Las Vegas has become even more a city of renters during the past decade and has seen a large increase in vacant housing units, according to the latest data released by the U.S. Census Bureau.
In data released May 19, the Census Bureau reported that 57.1 percent of housing units in Clark County were occupied by the owners, with renters making up 42.9 percent. That’s down from 59 percent occupied by owners in the 2000 Census.
The overall numbers for the U.S. haven’t been released, but in comparing Clark County to Maricopa County, Arizona, which includes Phoenix and its suburbs, Southern Nevada has more renters.
In Maricopa County, 64.5 percent of housing units were occupied by owners. It’s a reflection of the more transient nature of Las Vegas.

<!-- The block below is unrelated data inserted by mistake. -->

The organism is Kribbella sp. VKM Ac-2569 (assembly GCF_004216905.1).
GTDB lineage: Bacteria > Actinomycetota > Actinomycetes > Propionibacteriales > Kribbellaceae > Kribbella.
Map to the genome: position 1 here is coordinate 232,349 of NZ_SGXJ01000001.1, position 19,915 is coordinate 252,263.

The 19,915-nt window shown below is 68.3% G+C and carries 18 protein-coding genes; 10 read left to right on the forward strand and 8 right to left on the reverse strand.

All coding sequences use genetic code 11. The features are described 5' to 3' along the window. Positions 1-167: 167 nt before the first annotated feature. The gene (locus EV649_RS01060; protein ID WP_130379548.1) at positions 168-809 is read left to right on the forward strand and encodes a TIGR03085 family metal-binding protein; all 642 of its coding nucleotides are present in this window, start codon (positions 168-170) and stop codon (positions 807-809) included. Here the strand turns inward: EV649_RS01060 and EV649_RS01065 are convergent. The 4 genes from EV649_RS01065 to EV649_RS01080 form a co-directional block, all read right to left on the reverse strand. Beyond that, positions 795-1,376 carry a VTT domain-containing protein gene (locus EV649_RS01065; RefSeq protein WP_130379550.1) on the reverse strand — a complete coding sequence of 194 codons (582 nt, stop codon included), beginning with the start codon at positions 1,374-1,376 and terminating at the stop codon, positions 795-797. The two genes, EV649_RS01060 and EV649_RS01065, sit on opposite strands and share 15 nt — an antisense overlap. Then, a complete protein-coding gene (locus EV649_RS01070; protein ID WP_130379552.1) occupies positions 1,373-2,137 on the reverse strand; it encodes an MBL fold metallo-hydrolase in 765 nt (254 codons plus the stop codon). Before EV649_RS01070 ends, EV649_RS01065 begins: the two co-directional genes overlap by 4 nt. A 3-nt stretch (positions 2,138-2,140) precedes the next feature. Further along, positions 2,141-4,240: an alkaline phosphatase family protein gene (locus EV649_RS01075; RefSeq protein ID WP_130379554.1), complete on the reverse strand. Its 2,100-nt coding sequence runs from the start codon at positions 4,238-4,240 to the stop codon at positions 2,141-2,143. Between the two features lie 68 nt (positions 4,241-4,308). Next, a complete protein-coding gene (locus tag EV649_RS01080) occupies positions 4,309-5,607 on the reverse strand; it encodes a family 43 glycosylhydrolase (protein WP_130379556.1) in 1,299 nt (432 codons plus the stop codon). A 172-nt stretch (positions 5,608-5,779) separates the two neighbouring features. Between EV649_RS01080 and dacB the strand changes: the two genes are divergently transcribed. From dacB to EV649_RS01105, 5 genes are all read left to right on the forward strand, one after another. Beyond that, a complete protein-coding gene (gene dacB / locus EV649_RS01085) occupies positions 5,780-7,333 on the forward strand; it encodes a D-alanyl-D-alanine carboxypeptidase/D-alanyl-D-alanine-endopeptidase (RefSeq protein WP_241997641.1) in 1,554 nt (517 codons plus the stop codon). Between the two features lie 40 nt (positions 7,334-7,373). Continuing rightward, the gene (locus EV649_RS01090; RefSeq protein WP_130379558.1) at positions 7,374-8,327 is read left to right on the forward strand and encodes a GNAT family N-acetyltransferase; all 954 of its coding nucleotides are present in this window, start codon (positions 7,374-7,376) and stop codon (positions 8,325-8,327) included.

Clark County grew from 559,799 housing units in the 2000 Census to 715,365 ten years later. The vacancy rate has grown as well, from 8.5 percent in 2000 to 14.9 percent in 2010.
Of housing units on the rental market, 13.3 percent were vacant in the 2010 Census compared to 9.7 percent in 2000.
Household sizes have shrunk for those units occupied by owners — from 2.75 in 2000 to 2.71 in 2010.
The household size for rental units, however, increased from 2.5 in 2000 to 2.67 in 2010.
In a breakdown of valley cities, 56.5 percent of Las Vegas housing units were owner-occupied in 2010, down from 59.1 percent in 2000.
North Las Vegas had 62.4 percent of its housing units occupied by owners, down from 70.1 percent in 2000.
Henderson’s owner-occupied rate was 65.8 percent in 2010, down from 70.5 percent in 2000.